Back to the first point.  There is validitiy in many of the allegations made.  I have not seen all of these directly, but I have seen SOME of them directly.  And that was years ago.  One thing that was prevelant was the fear of losing a job, or being expelled, not so much for doing wrong, as it was for just simply questioning authority in a healthy way.  Since I have seen some of this, and there is hard evidence for some of the allegations, hearing words from Oral that none of the allegations are true means that I am greived in the false statement.  Him saying that to the students, would be like you telling me that you have never – since infancy lied.  The statement itself is a lie.

  4. I was speaking of trying to respond to a "complex" audience with answers for each group, the problems of the overlap or clumping of information, and the positive results I've seen in the TV ministry. You are talking about moral integrity and scriptural interpretation, which though important, is another part of the issue all-together. It's like the difference between using your real name vs. writing anonymously.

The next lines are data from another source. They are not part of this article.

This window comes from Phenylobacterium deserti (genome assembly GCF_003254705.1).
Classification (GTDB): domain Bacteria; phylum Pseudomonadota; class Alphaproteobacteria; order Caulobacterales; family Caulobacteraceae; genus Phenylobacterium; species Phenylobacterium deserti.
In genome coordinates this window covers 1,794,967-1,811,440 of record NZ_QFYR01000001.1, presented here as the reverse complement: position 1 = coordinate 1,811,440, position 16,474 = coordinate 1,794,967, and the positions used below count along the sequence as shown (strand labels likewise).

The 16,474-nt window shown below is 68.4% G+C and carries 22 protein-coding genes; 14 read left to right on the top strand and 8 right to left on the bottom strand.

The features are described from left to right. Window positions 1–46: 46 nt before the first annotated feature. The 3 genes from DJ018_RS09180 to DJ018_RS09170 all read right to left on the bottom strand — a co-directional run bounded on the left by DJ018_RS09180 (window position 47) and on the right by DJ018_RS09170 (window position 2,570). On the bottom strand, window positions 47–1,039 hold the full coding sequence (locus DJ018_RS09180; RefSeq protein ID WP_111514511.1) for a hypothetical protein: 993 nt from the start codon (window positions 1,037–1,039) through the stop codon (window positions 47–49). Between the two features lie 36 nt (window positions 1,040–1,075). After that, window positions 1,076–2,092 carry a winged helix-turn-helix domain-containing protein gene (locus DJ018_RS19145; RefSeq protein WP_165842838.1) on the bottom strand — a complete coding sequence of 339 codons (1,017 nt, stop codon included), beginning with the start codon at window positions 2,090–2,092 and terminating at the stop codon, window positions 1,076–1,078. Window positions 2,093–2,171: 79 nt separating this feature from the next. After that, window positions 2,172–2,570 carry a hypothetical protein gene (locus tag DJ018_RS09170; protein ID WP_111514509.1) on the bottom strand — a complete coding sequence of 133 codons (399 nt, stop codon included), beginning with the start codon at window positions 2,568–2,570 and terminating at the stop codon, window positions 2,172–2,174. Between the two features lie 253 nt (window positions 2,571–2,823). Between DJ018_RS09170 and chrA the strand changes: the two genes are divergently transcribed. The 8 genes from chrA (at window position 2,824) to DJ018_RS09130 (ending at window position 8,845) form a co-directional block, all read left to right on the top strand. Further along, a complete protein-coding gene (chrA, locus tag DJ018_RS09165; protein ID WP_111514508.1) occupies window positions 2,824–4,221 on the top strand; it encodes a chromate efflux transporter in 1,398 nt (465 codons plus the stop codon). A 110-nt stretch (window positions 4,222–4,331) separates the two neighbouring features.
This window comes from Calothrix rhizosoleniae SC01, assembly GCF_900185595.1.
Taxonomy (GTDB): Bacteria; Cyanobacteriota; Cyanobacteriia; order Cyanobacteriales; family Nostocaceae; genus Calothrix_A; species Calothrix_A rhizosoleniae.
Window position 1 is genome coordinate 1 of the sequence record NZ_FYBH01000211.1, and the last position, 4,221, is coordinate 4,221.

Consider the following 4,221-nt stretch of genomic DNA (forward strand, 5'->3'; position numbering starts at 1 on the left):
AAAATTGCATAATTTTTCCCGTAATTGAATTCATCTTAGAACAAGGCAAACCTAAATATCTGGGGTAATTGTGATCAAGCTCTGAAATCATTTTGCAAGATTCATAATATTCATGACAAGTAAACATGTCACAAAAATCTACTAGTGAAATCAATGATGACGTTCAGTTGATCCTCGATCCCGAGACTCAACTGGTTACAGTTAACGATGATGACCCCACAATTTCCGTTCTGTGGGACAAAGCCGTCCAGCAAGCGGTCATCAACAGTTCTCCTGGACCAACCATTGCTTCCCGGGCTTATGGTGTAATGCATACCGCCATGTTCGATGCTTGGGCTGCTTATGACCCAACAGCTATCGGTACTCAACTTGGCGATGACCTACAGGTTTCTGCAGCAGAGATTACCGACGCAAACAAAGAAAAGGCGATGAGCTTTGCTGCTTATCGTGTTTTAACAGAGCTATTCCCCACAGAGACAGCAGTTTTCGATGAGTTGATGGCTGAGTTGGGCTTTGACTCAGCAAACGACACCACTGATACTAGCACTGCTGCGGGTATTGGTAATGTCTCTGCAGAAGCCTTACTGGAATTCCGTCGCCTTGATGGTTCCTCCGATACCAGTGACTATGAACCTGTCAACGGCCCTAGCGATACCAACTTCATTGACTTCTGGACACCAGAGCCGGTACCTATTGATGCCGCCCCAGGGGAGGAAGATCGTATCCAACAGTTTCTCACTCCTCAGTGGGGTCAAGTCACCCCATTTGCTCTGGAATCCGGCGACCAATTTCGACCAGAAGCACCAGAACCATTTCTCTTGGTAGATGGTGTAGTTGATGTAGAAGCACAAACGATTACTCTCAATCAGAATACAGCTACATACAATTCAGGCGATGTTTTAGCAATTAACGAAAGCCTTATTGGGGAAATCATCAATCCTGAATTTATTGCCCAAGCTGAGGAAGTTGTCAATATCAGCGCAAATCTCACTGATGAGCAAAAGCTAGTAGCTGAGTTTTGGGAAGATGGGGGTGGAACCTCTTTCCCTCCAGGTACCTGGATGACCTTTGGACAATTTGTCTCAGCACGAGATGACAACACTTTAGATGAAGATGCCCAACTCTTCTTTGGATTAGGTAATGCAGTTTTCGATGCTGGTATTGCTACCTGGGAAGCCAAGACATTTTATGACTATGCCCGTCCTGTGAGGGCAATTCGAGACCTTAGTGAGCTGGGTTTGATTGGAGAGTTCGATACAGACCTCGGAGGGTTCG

5. My general observations of several multi-million dollar ministries is that their financial reporting is less transparent than most publically listed companies. I agree with Phil that a "spiritual" answer to simple legal or financial question only serves to build distrust.

    Having said that, there are publically listed companies whose accounts, in my opinion, seem deliberately complex (e.g Newscorp).

    Should we assume that the reporting and PR standards of non-profits exceed commercial enterprises? I think so.

    Anthony Peterson (MBA)